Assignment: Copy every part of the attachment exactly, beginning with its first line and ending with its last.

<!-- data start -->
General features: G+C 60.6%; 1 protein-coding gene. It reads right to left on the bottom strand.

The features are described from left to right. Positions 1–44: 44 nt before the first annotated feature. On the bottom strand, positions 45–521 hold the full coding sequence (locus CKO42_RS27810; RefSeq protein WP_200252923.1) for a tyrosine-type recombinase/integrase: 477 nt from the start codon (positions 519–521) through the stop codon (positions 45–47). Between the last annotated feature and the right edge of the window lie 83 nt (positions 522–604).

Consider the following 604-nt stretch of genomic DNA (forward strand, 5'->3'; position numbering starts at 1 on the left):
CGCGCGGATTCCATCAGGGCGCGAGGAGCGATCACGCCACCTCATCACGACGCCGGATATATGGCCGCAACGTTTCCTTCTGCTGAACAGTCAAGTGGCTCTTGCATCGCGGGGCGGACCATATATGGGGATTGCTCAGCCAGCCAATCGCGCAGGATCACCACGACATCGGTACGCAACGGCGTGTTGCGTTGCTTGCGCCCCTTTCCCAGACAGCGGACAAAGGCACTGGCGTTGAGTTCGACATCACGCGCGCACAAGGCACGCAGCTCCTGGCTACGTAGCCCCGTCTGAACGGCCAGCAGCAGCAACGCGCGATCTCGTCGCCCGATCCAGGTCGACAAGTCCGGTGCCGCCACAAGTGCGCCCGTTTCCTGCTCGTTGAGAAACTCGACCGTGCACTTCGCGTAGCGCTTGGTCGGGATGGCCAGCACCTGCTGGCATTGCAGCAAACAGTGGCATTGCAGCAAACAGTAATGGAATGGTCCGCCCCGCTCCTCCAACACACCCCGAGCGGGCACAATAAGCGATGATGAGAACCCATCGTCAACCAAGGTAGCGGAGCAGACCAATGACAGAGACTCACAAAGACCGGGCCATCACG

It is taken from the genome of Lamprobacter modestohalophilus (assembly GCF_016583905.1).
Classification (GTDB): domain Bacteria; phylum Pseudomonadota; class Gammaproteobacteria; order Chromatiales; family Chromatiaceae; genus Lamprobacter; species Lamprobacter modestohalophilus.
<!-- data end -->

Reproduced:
General features: G+C 60.6%; 1 protein-coding gene. It reads right to left on the bottom strand.

The features are described from left to right. Positions 1–44: 44 nt before the first annotated feature. On the bottom strand, positions 45–521 hold the full coding sequence (locus CKO42_RS27810; RefSeq protein WP_200252923.1) for a tyrosine-type recombinase/integrase: 477 nt from the start codon (positions 519–521) through the stop codon (positions 45–47). Between the last annotated feature and the right edge of the window lie 83 nt (positions 522–604).

Consider the following 604-nt stretch of genomic DNA (forward strand, 5'->3'; position numbering starts at 1 on the left):
CGCGCGGATTCCATCAGGGCGCGAGGAGCGATCACGCCACCTCATCACGACGCCGGATATATGGCCGCAACGTTTCCTTCTGCTGAACAGTCAAGTGGCTCTTGCATCGCGGGGCGGACCATATATGGGGATTGCTCAGCCAGCCAATCGCGCAGGATCACCACGACATCGGTACGCAACGGCGTGTTGCGTTGCTTGCGCCCCTTTCCCAGACAGCGGACAAAGGCACTGGCGTTGAGTTCGACATCACGCGCGCACAAGGCACGCAGCTCCTGGCTACGTAGCCCCGTCTGAACGGCCAGCAGCAGCAACGCGCGATCTCGTCGCCCGATCCAGGTCGACAAGTCCGGTGCCGCCACAAGTGCGCCCGTTTCCTGCTCGTTGAGAAACTCGACCGTGCACTTCGCGTAGCGCTTGGTCGGGATGGCCAGCACCTGCTGGCATTGCAGCAAACAGTGGCATTGCAGCAAACAGTAATGGAATGGTCCGCCCCGCTCCTCCAACACACCCCGAGCGGGCACAATAAGCGATGATGAGAACCCATCGTCAACCAAGGTAGCGGAGCAGACCAATGACAGAGACTCACAAAGACCGGGCCATCACG

It is taken from the genome of Lamprobacter modestohalophilus (assembly GCF_016583905.1).
Classification (GTDB): domain Bacteria; phylum Pseudomonadota; class Gammaproteobacteria; order Chromatiales; family Chromatiaceae; genus Lamprobacter; species Lamprobacter modestohalophilus.